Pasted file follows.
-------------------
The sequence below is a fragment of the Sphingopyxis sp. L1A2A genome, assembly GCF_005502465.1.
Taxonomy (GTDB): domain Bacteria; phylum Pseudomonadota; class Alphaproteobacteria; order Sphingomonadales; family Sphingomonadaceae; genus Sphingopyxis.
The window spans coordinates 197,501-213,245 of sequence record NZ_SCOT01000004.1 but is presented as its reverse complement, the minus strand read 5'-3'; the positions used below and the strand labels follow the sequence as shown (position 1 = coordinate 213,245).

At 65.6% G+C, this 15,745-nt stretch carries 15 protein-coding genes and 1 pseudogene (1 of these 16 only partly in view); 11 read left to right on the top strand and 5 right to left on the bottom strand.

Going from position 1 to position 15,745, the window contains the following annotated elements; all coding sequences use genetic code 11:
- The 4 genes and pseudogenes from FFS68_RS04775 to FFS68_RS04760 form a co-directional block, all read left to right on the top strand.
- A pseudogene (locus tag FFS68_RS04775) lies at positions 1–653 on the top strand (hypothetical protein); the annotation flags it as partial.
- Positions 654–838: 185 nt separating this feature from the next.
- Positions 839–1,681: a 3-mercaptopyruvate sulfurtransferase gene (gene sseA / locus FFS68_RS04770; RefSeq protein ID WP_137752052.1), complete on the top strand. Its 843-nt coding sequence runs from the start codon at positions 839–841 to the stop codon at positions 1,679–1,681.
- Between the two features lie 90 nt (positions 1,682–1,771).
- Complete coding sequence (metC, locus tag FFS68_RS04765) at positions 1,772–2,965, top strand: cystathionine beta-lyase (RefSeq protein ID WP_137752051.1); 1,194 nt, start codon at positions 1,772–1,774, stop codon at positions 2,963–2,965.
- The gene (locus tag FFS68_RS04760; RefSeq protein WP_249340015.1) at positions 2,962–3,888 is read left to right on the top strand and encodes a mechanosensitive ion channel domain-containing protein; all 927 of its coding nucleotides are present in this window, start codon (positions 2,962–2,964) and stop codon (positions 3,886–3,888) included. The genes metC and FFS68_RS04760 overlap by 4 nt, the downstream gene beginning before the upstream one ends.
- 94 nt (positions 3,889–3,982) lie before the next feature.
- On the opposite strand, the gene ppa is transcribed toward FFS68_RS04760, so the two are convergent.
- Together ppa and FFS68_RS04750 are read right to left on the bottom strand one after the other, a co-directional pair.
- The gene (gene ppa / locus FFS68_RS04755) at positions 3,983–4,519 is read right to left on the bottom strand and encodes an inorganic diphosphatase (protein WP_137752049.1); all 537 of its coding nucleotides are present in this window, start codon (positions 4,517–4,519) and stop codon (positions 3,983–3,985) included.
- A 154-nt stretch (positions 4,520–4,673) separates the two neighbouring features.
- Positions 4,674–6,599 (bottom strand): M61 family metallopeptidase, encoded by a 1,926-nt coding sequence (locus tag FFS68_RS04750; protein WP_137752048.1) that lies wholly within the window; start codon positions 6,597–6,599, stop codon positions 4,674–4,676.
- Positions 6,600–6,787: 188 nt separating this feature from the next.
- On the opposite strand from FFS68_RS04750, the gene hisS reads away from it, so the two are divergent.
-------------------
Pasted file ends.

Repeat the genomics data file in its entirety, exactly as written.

The sequence below is a fragment of the Sphingopyxis sp. L1A2A genome, assembly GCF_005502465.1.
Taxonomy (GTDB): domain Bacteria; phylum Pseudomonadota; class Alphaproteobacteria; order Sphingomonadales; family Sphingomonadaceae; genus Sphingopyxis.
The window spans coordinates 197,501-213,245 of sequence record NZ_SCOT01000004.1 but is presented as its reverse complement, the minus strand read 5'-3'; the positions used below and the strand labels follow the sequence as shown (position 1 = coordinate 213,245).

At 65.6% G+C, this 15,745-nt stretch carries 15 protein-coding genes and 1 pseudogene (1 of these 16 only partly in view); 11 read left to right on the top strand and 5 right to left on the bottom strand.

Going from position 1 to position 15,745, the window contains the following annotated elements; all coding sequences use genetic code 11:
- The 4 genes and pseudogenes from FFS68_RS04775 to FFS68_RS04760 form a co-directional block, all read left to right on the top strand.
- A pseudogene (locus tag FFS68_RS04775) lies at positions 1–653 on the top strand (hypothetical protein); the annotation flags it as partial.
- Positions 654–838: 185 nt separating this feature from the next.
- Positions 839–1,681: a 3-mercaptopyruvate sulfurtransferase gene (gene sseA / locus FFS68_RS04770; RefSeq protein ID WP_137752052.1), complete on the top strand. Its 843-nt coding sequence runs from the start codon at positions 839–841 to the stop codon at positions 1,679–1,681.
- Between the two features lie 90 nt (positions 1,682–1,771).
- Complete coding sequence (metC, locus tag FFS68_RS04765) at positions 1,772–2,965, top strand: cystathionine beta-lyase (RefSeq protein ID WP_137752051.1); 1,194 nt, start codon at positions 1,772–1,774, stop codon at positions 2,963–2,965.
- The gene (locus tag FFS68_RS04760; RefSeq protein WP_249340015.1) at positions 2,962–3,888 is read left to right on the top strand and encodes a mechanosensitive ion channel domain-containing protein; all 927 of its coding nucleotides are present in this window, start codon (positions 2,962–2,964) and stop codon (positions 3,886–3,888) included. The genes metC and FFS68_RS04760 overlap by 4 nt, the downstream gene beginning before the upstream one ends.
- 94 nt (positions 3,889–3,982) lie before the next feature.
- On the opposite strand, the gene ppa is transcribed toward FFS68_RS04760, so the two are convergent.
- Together ppa and FFS68_RS04750 are read right to left on the bottom strand one after the other, a co-directional pair.
- The gene (gene ppa / locus FFS68_RS04755) at positions 3,983–4,519 is read right to left on the bottom strand and encodes an inorganic diphosphatase (protein WP_137752049.1); all 537 of its coding nucleotides are present in this window, start codon (positions 4,517–4,519) and stop codon (positions 3,983–3,985) included.
- A 154-nt stretch (positions 4,520–4,673) separates the two neighbouring features.
- Positions 4,674–6,599 (bottom strand): M61 family metallopeptidase, encoded by a 1,926-nt coding sequence (locus tag FFS68_RS04750; protein WP_137752048.1) that lies wholly within the window; start codon positions 6,597–6,599, stop codon positions 4,674–4,676.
- Positions 6,600–6,787: 188 nt separating this feature from the next.
- On the opposite strand from FFS68_RS04750, the gene hisS reads away from it, so the two are divergent.